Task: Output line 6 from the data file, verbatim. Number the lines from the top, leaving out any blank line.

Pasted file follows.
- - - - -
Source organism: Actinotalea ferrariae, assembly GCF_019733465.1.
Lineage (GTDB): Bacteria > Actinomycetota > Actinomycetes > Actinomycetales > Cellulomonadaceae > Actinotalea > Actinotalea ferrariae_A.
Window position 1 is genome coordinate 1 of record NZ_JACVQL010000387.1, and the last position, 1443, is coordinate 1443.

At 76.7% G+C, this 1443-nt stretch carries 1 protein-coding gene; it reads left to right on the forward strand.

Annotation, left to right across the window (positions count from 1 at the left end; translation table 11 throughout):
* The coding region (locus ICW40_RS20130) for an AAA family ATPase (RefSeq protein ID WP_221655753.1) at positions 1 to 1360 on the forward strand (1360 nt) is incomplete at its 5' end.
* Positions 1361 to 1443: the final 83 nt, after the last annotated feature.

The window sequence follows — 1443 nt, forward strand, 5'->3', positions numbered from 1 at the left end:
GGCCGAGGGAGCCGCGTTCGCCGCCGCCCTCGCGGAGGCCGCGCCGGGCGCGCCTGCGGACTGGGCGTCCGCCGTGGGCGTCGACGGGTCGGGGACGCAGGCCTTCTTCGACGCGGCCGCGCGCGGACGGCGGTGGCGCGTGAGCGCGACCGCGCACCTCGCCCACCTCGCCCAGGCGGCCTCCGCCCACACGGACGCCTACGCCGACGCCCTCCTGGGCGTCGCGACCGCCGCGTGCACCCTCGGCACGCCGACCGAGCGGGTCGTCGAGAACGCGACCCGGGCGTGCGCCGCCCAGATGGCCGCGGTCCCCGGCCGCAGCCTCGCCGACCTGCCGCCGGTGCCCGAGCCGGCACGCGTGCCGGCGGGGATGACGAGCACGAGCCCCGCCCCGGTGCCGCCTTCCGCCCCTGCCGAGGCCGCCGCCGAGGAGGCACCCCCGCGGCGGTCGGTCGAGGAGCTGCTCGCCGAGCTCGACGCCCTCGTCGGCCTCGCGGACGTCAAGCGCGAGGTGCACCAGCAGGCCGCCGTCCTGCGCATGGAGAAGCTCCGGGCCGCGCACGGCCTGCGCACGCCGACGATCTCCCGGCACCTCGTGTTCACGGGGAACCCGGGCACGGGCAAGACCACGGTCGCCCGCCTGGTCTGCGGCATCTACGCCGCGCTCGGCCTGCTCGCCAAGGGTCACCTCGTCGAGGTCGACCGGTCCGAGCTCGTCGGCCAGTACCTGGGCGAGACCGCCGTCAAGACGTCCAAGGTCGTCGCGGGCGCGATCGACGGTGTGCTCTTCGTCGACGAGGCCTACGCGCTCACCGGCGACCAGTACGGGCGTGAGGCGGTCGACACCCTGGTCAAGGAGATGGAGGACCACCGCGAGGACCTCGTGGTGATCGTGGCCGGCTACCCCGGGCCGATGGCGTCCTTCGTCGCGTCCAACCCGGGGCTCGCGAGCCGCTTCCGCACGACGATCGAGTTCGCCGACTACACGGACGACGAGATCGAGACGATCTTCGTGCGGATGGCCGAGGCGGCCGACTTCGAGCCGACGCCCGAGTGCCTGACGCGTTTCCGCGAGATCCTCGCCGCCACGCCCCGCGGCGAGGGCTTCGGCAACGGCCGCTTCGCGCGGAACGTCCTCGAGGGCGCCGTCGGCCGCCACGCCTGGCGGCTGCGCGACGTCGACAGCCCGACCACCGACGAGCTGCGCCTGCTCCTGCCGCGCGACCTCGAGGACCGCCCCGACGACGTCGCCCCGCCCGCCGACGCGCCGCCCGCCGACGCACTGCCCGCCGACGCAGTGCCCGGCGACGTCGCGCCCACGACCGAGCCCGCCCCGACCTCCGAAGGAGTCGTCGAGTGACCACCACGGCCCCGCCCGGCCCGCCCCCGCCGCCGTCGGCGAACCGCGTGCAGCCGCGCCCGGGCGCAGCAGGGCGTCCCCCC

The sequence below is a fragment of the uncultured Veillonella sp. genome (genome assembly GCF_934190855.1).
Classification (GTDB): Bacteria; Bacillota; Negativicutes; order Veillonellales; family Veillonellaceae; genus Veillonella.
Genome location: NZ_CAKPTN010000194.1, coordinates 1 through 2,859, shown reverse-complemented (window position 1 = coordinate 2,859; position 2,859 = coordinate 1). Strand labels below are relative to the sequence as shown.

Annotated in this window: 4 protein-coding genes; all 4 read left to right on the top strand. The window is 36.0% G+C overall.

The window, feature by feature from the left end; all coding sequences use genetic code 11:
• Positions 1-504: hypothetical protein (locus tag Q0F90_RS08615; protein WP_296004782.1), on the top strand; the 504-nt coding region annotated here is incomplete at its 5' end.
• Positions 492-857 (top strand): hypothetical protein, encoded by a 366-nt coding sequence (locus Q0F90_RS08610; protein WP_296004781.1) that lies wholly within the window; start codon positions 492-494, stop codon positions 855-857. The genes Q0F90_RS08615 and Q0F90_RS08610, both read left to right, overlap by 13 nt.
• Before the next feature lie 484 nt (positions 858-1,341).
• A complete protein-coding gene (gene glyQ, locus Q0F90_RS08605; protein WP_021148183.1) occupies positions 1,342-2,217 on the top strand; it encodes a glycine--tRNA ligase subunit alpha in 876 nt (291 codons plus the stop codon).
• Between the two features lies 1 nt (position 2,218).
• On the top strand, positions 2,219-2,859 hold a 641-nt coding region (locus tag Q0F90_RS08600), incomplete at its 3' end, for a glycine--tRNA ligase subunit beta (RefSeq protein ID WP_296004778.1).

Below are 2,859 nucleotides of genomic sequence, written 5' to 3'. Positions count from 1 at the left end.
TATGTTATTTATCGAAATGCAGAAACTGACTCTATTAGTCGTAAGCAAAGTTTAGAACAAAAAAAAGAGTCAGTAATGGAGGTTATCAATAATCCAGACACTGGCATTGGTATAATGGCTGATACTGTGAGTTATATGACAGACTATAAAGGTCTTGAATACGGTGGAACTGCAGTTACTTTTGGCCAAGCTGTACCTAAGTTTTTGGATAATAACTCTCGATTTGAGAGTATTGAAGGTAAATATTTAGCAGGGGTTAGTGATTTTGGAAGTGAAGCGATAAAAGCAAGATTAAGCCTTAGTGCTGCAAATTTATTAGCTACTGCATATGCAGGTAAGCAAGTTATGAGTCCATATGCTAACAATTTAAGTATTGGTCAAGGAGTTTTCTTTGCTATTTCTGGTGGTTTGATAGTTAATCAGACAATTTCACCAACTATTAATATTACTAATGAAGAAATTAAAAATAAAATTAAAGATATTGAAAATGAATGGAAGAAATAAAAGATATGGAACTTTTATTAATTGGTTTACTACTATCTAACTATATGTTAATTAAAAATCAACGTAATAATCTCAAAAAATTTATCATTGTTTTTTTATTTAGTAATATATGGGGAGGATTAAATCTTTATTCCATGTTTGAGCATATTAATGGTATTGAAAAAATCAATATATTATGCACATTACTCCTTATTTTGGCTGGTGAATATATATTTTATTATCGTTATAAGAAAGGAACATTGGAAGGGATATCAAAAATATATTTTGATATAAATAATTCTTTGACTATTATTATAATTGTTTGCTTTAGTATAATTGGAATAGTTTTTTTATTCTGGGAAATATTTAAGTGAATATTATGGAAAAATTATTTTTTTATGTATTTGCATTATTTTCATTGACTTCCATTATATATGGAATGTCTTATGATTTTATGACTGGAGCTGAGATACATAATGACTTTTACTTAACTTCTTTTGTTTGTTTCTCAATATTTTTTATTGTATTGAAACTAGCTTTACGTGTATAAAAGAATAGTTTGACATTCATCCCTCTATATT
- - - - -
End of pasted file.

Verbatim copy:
* The coding region (locus ICW40_RS20130) for an AAA family ATPase (RefSeq protein ID WP_221655753.1) at positions 1 to 1360 on the forward strand (1360 nt) is incomplete at its 5' end.